“Wanna pick up cups now?” he queried, turning a loving eye towards the baby.
“CUP,” Eli answered in a loud and unusually deep voice. He did that every time he wanted his sippy cup and couldn’t find it.
Joshua couldn’t help smiling his toothy smile a little. “Not that cup, buddy. We’ll find it later. I’m talking about --” he stooped down and picked up a paper one -- “these cups. You can yeet ‘em in the trash.”
Eli toddled over to a pile of them and began throwing. . . ahem, I mean yeeting them into the receptacle. While he did that, Joshua walked around, scooping up huge armfuls of blue wrapping paper covered in either Minions or Charlie Brown characters. His young mind drifted back as far as it could recall, back to the time when he was a wild-haired toddler obsessed with Minions.
The memory was only faint, though. His mother reminisced about those days often, but it wasn’t tangible in his mind. It was more like trying to see a chart at the eye doctor and not being able to make out the letters. So close, yet so far away. . .
Joshua started out of his thoughts to see Eli sprawled on the floor. Apparently he’d tripped and fallen over while getting the last of the paper cups.
“You okay, buddy?” Joshua asked, making his way over to his brother. His voice was so pleasing to hear: not very high-pitched, but not deep either.
But Eli wasn’t hurt, the tough little guy. He didn’t even cry; he simply got up, babbled more baby nonsense, and walked away to yeet more cups.
Joshua raised his eyebrows curiously as he continued to clean up wrapping paper. Baby brothers were such strange people. They cried about the most insignificant things and seemed to power through the experiences that were actually painful. Being a baby brother himself, though, Joshua figured his older brother and sister must’ve felt the exact same way about him.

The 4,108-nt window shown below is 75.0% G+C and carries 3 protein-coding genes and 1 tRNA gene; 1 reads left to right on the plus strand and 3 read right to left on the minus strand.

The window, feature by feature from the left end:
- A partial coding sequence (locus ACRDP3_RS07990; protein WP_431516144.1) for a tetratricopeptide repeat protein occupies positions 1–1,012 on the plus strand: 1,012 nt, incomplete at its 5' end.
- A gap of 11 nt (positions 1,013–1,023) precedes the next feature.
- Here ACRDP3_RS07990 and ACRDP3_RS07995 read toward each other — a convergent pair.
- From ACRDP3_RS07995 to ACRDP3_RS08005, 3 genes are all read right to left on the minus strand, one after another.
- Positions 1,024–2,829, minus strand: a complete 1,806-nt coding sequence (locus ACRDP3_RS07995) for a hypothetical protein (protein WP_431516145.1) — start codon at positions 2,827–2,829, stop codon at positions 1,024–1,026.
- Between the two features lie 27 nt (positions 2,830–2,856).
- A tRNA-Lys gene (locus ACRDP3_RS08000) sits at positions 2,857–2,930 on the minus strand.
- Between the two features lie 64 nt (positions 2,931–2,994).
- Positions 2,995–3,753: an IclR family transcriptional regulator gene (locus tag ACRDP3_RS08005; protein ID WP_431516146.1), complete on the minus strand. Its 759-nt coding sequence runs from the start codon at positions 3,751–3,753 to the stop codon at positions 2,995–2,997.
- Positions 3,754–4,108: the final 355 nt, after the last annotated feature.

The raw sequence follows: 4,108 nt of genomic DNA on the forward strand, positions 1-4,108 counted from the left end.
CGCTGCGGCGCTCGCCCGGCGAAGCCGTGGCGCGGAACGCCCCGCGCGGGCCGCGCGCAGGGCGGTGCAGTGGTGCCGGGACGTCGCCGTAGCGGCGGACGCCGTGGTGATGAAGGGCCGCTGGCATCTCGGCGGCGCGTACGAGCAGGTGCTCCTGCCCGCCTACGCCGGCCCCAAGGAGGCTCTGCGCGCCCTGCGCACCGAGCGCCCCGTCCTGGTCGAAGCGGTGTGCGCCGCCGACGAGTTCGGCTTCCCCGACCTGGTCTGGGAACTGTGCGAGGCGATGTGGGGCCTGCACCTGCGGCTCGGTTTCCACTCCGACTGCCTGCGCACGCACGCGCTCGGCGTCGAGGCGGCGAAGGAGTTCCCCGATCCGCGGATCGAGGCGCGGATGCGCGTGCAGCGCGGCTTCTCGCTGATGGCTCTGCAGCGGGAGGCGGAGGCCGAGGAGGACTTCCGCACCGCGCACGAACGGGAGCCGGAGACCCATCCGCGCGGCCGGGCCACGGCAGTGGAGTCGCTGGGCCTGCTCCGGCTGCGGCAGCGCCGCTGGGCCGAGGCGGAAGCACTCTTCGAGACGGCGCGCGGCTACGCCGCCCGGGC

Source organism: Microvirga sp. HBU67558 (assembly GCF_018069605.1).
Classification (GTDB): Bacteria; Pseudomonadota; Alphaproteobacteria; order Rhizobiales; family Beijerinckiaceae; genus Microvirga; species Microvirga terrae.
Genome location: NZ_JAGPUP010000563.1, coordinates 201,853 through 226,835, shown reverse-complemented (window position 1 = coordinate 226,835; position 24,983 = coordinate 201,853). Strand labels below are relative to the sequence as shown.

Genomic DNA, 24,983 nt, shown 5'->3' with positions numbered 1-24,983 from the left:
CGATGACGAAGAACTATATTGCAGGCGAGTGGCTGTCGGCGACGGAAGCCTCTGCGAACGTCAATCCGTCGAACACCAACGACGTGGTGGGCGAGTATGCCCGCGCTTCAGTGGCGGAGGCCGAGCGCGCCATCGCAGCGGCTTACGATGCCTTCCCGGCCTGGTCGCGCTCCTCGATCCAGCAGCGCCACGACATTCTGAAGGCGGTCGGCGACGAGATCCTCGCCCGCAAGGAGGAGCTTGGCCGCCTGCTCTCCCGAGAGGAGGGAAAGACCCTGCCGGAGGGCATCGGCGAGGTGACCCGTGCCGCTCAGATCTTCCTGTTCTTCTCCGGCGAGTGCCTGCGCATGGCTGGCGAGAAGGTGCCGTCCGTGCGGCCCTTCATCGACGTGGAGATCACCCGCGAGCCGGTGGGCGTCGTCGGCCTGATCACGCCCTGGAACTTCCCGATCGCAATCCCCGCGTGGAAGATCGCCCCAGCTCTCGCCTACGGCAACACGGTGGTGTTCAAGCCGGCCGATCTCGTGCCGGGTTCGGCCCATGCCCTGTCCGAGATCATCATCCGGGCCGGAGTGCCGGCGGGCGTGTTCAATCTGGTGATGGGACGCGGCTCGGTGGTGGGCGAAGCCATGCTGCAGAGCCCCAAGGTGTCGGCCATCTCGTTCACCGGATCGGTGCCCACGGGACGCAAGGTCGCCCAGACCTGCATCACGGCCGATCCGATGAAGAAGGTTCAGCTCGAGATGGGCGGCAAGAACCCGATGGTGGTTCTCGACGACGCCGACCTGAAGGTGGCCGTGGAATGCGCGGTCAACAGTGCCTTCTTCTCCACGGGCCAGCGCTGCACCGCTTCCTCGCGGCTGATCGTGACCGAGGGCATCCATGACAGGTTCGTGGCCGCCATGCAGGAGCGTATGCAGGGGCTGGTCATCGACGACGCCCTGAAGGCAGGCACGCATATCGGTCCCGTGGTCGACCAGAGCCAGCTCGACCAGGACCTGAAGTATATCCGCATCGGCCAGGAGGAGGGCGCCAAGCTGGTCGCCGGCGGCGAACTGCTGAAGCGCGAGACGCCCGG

He walked over to the trash can to deposit his load of paper, wondering where in the world his other brothers were. They were good boys too, and he loved them dearly, but why didn’t they help clean up more often? He could suck it up and deal with the normal and abnormal messes every day. Why didn’t they? As their mom often said, this was their house too!
A feeling of bitterness crept over him. He didn’t quite know that it was bitterness -- he just knew he was tired of being the workhorse. Hard work came naturally to him, but even that got old after a while!
However, the sight of Eli waddling around the table with more paper cups to YEET into the can sweetened his emotions a bit. At least there was one little brother to support him when he needed it.
“Can I have a hug, Eli?” Joshua requested, holding out his arms invitingly. Eli dropped his cups, walked over to him, and leaned against his brother’s stomach with a tender “mm-mm.”
That little embrace was just what Joshua needed. It was a reminder that he was never alone.
Because two brothers are always better than one.